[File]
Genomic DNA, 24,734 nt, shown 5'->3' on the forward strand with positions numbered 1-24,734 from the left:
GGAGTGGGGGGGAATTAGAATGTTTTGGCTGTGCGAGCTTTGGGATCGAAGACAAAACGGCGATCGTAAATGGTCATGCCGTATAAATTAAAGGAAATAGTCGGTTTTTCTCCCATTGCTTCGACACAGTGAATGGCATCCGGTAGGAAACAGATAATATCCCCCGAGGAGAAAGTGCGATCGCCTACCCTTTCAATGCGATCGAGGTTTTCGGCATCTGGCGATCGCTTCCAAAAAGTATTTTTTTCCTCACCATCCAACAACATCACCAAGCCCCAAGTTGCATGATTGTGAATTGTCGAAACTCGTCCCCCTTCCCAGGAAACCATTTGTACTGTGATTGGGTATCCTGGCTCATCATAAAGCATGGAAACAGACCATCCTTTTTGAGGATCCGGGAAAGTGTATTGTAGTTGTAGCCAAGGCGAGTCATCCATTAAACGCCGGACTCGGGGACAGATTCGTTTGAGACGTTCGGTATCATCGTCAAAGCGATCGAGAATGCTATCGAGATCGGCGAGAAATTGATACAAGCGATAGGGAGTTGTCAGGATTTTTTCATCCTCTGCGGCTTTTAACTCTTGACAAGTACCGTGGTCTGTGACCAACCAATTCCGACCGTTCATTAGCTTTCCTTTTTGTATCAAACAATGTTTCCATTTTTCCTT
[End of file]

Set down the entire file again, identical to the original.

Genomic DNA, 24,734 nt, shown 5'->3' on the forward strand with positions numbered 1-24,734 from the left:
GGAGTGGGGGGGAATTAGAATGTTTTGGCTGTGCGAGCTTTGGGATCGAAGACAAAACGGCGATCGTAAATGGTCATGCCGTATAAATTAAAGGAAATAGTCGGTTTTTCTCCCATTGCTTCGACACAGTGAATGGCATCCGGTAGGAAACAGATAATATCCCCCGAGGAGAAAGTGCGATCGCCTACCCTTTCAATGCGATCGAGGTTTTCGGCATCTGGCGATCGCTTCCAAAAAGTATTTTTTTCCTCACCATCCAACAACATCACCAAGCCCCAAGTTGCATGATTGTGAATTGTCGAAACTCGTCCCCCTTCCCAGGAAACCATTTGTACTGTGATTGGGTATCCTGGCTCATCATAAAGCATGGAAACAGACCATCCTTTTTGAGGATCCGGGAAAGTGTATTGTAGTTGTAGCCAAGGCGAGTCATCCATTAAACGCCGGACTCGGGGACAGATTCGTTTGAGACGTTCGGTATCATCGTCAAAGCGATCGAGAATGCTATCGAGATCGGCGAGAAATTGATACAAGCGATAGGGAGTTGTCAGGATTTTTTCATCCTCTGCGGCTTTTAACTCTTGACAAGTACCGTGGTCTGTGACCAACCAATTCCGACCGTTCATTAGCTTTCCTTTTTGTATCAAACAATGTTTCCATTTTTCCTT